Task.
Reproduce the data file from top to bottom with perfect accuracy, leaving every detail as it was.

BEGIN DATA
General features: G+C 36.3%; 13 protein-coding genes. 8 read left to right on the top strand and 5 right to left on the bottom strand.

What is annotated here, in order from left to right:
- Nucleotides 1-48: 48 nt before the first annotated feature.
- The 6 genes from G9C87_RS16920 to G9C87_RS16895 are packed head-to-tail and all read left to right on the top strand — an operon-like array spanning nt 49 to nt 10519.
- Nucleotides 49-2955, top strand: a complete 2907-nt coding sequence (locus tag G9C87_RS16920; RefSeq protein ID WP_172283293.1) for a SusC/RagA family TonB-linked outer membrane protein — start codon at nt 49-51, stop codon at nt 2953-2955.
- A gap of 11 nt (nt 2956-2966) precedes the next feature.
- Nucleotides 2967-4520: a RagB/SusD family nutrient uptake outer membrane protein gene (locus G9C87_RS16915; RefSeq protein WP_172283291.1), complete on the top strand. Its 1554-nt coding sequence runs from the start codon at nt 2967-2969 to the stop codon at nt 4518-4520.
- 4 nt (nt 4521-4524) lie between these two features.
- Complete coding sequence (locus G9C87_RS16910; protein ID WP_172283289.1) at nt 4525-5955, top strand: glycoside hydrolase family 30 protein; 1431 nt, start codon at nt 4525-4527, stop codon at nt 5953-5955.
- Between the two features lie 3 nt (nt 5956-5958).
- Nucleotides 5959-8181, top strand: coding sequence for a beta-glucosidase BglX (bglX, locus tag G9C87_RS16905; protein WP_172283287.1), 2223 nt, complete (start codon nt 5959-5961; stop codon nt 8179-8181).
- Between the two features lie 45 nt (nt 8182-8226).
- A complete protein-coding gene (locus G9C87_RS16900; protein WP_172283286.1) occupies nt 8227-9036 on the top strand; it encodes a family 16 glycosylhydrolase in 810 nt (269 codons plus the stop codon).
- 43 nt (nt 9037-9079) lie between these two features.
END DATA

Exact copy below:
General features: G+C 36.3%; 13 protein-coding genes. 8 read left to right on the top strand and 5 right to left on the bottom strand.

What is annotated here, in order from left to right:
- Nucleotides 1-48: 48 nt before the first annotated feature.
- The 6 genes from G9C87_RS16920 to G9C87_RS16895 are packed head-to-tail and all read left to right on the top strand — an operon-like array spanning nt 49 to nt 10519.
- Nucleotides 49-2955, top strand: a complete 2907-nt coding sequence (locus tag G9C87_RS16920; RefSeq protein ID WP_172283293.1) for a SusC/RagA family TonB-linked outer membrane protein — start codon at nt 49-51, stop codon at nt 2953-2955.
- A gap of 11 nt (nt 2956-2966) precedes the next feature.
- Nucleotides 2967-4520: a RagB/SusD family nutrient uptake outer membrane protein gene (locus G9C87_RS16915; RefSeq protein WP_172283291.1), complete on the top strand. Its 1554-nt coding sequence runs from the start codon at nt 2967-2969 to the stop codon at nt 4518-4520.
- 4 nt (nt 4521-4524) lie between these two features.
- Complete coding sequence (locus G9C87_RS16910; protein ID WP_172283289.1) at nt 4525-5955, top strand: glycoside hydrolase family 30 protein; 1431 nt, start codon at nt 4525-4527, stop codon at nt 5953-5955.
- Between the two features lie 3 nt (nt 5956-5958).
- Nucleotides 5959-8181, top strand: coding sequence for a beta-glucosidase BglX (bglX, locus tag G9C87_RS16905; protein WP_172283287.1), 2223 nt, complete (start codon nt 5959-5961; stop codon nt 8179-8181).
- Between the two features lie 45 nt (nt 8182-8226).
- A complete protein-coding gene (locus G9C87_RS16900; protein WP_172283286.1) occupies nt 8227-9036 on the top strand; it encodes a family 16 glycosylhydrolase in 810 nt (269 codons plus the stop codon).
- 43 nt (nt 9037-9079) lie between these two features.